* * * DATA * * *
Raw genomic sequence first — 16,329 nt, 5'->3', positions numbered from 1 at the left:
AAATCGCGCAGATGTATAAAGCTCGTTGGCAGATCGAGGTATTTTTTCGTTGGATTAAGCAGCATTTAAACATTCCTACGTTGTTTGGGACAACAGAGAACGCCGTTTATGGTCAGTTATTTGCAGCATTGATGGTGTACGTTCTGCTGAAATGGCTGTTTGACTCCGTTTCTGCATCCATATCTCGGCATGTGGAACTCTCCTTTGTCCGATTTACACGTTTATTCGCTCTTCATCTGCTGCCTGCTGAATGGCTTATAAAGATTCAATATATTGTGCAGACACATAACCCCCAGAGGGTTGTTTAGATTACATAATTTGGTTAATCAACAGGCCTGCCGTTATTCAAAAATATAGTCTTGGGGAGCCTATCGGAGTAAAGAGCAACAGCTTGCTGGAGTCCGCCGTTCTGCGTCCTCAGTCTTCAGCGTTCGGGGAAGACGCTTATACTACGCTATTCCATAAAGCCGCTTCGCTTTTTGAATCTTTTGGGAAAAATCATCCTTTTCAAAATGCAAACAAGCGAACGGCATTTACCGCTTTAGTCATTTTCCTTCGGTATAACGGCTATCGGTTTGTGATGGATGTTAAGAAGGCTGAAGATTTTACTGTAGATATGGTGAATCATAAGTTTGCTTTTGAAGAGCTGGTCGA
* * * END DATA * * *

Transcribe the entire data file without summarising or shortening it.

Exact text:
Raw genomic sequence first — 16,329 nt, 5'->3', positions numbered from 1 at the left:
AAATCGCGCAGATGTATAAAGCTCGTTGGCAGATCGAGGTATTTTTTCGTTGGATTAAGCAGCATTTAAACATTCCTACGTTGTTTGGGACAACAGAGAACGCCGTTTATGGTCAGTTATTTGCAGCATTGATGGTGTACGTTCTGCTGAAATGGCTGTTTGACTCCGTTTCTGCATCCATATCTCGGCATGTGGAACTCTCCTTTGTCCGATTTACACGTTTATTCGCTCTTCATCTGCTGCCTGCTGAATGGCTTATAAAGATTCAATATATTGTGCAGACACATAACCCCCAGAGGGTTGTTTAGATTACATAATTTGGTTAATCAACAGGCCTGCCGTTATTCAAAAATATAGTCTTGGGGAGCCTATCGGAGTAAAGAGCAACAGCTTGCTGGAGTCCGCCGTTCTGCGTCCTCAGTCTTCAGCGTTCGGGGAAGACGCTTATACTACGCTATTCCATAAAGCCGCTTCGCTTTTTGAATCTTTTGGGAAAAATCATCCTTTTCAAAATGCAAACAAGCGAACGGCATTTACCGCTTTAGTCATTTTCCTTCGGTATAACGGCTATCGGTTTGTGATGGATGTTAAGAAGGCTGAAGATTTTACTGTAGATATGGTGAATCATAAGTTTGCTTTTGAAGAGCTGGTCGA